A Nearly Forgotten Gem
Each time I’ve watched this movie I became exasperated. Not because it’s a bad movie, far from it, because it’s actually fantastic. It’s not loud, brash, doesn’t have any explosions, robots, superheroes or a trendy kooky rom-com lite angle. Basically it’s a lazy marketing departments nightmare. That can be the only reason this movie (originally out in 2010 in the USA) gets a UK DVD/VOD release in 2014. I would have LOVED to have seen this movie in the cinema, it’s potentially Cillian Murphy’s finest EVER performance, and he deserves for this to have been on the big screen.
Beautifully idiosyncratic (thus the apparent marketing blackout), Cillian plays John Skillpa working as a very private lowly bank clerk in small town Peacock, Nebraska, that could have been designed by Norman Rockwell. Well Rockwell via David Lynch. Skillpa has multiple personality disorder which manifests in the guise of him at times becoming Emma Skillpa. This is shown almost immediately in a fantastically astute sparse performance by Cillian the deceptively simple act of changing clothes, but manifestly becomes another human being before our very eyes. It’s mesmerising in it’s simplicity.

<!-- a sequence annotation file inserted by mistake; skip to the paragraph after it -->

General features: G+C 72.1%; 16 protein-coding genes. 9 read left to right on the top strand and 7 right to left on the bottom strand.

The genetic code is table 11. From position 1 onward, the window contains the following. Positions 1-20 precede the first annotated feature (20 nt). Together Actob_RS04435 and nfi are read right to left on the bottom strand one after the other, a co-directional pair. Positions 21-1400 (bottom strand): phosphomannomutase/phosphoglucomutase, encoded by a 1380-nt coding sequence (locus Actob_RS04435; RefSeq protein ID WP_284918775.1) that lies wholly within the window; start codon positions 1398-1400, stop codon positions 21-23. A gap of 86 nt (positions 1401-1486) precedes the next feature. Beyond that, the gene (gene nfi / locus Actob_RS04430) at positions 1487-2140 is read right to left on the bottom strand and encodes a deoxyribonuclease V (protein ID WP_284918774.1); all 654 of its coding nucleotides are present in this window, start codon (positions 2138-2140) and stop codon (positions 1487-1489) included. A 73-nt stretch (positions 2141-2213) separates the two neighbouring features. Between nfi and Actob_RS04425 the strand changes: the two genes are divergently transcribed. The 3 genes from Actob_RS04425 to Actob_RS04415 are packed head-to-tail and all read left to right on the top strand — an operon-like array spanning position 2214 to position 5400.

Routine and order protects the world of John (and Emma) until change literally comes crashing in, when a cargo train carriage derailment lands in their back garden, unfortunately bringing the whole towns focus to their doorstep. The recluse, extremely reluctantly becomes the celebrity, which in turn is the catalyst to their worlds/reality/sanity unravelling.
Somewhat rightfully, confidently languid in pace, and beautifully enveloped by a score by Brian Reitzell (who’s also worked on the Hannibal tv series), that is at times a character itself, morphing from delicate/gentle, through unnerving to outright sinister as the events dictate and begin to disrupt the structure of John’s life and mind. Our tensions ebb and flow with John and Emma.
Supported by great cast in Ellen Page, Susan Sarandon, Bill Pullman, Keith Carradine and Josh Lucas, such pedigree only adds to the annoyance that this sterling work wasn’t broadly screened here in the UK. But at least it’s actually available now.
There’s a also a short making of feature on the DVD that shows the genuine compassion everyone involved had for the work. Where it’s pure abnormality, or inability to be defined, makes it all the more a special piece of work indeed. Seek it out at the first opportunity.
Peacock is on release now by Lionsgate Uk on DVD and VOD.